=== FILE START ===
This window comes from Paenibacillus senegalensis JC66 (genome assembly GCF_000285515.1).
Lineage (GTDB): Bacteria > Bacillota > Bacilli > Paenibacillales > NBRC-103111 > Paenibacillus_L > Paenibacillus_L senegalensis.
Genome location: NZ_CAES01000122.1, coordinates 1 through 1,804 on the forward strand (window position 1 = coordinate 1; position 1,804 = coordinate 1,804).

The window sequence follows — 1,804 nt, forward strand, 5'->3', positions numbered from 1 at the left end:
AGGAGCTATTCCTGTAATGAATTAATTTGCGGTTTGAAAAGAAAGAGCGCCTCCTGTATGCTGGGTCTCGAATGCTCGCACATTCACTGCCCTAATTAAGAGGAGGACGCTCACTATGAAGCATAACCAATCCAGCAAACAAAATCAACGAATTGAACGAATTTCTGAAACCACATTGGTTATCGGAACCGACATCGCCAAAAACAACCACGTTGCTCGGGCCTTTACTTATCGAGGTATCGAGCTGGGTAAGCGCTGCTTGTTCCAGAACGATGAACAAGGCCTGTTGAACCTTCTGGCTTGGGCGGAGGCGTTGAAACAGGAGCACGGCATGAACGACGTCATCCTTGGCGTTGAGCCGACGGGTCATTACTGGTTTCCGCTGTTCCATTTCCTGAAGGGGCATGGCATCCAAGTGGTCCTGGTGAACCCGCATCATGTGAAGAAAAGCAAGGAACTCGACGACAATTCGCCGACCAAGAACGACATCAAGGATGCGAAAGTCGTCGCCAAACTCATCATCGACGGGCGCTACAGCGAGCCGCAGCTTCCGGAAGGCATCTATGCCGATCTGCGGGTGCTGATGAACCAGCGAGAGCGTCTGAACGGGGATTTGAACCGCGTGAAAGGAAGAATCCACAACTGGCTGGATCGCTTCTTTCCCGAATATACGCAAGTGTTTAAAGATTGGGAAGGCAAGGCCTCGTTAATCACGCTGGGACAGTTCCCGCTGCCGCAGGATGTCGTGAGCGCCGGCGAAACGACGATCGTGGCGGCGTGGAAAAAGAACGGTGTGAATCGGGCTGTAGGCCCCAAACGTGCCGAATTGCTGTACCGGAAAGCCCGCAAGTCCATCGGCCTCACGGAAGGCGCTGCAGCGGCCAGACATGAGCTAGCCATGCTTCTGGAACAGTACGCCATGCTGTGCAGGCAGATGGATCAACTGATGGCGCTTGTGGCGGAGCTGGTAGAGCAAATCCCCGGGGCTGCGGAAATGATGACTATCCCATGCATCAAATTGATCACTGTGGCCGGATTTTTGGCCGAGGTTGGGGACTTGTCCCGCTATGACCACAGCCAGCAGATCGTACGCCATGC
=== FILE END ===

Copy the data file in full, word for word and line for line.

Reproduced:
This window comes from Paenibacillus senegalensis JC66 (genome assembly GCF_000285515.1).
Lineage (GTDB): Bacteria > Bacillota > Bacilli > Paenibacillales > NBRC-103111 > Paenibacillus_L > Paenibacillus_L senegalensis.
Genome location: NZ_CAES01000122.1, coordinates 1 through 1,804 on the forward strand (window position 1 = coordinate 1; position 1,804 = coordinate 1,804).

The window sequence follows — 1,804 nt, forward strand, 5'->3', positions numbered from 1 at the left end:
AGGAGCTATTCCTGTAATGAATTAATTTGCGGTTTGAAAAGAAAGAGCGCCTCCTGTATGCTGGGTCTCGAATGCTCGCACATTCACTGCCCTAATTAAGAGGAGGACGCTCACTATGAAGCATAACCAATCCAGCAAACAAAATCAACGAATTGAACGAATTTCTGAAACCACATTGGTTATCGGAACCGACATCGCCAAAAACAACCACGTTGCTCGGGCCTTTACTTATCGAGGTATCGAGCTGGGTAAGCGCTGCTTGTTCCAGAACGATGAACAAGGCCTGTTGAACCTTCTGGCTTGGGCGGAGGCGTTGAAACAGGAGCACGGCATGAACGACGTCATCCTTGGCGTTGAGCCGACGGGTCATTACTGGTTTCCGCTGTTCCATTTCCTGAAGGGGCATGGCATCCAAGTGGTCCTGGTGAACCCGCATCATGTGAAGAAAAGCAAGGAACTCGACGACAATTCGCCGACCAAGAACGACATCAAGGATGCGAAAGTCGTCGCCAAACTCATCATCGACGGGCGCTACAGCGAGCCGCAGCTTCCGGAAGGCATCTATGCCGATCTGCGGGTGCTGATGAACCAGCGAGAGCGTCTGAACGGGGATTTGAACCGCGTGAAAGGAAGAATCCACAACTGGCTGGATCGCTTCTTTCCCGAATATACGCAAGTGTTTAAAGATTGGGAAGGCAAGGCCTCGTTAATCACGCTGGGACAGTTCCCGCTGCCGCAGGATGTCGTGAGCGCCGGCGAAACGACGATCGTGGCGGCGTGGAAAAAGAACGGTGTGAATCGGGCTGTAGGCCCCAAACGTGCCGAATTGCTGTACCGGAAAGCCCGCAAGTCCATCGGCCTCACGGAAGGCGCTGCAGCGGCCAGACATGAGCTAGCCATGCTTCTGGAACAGTACGCCATGCTGTGCAGGCAGATGGATCAACTGATGGCGCTTGTGGCGGAGCTGGTAGAGCAAATCCCCGGGGCTGCGGAAATGATGACTATCCCATGCATCAAATTGATCACTGTGGCCGGATTTTTGGCCGAGGTTGGGGACTTGTCCCGCTATGACCACAGCCAGCAGATCGTACGCCATGC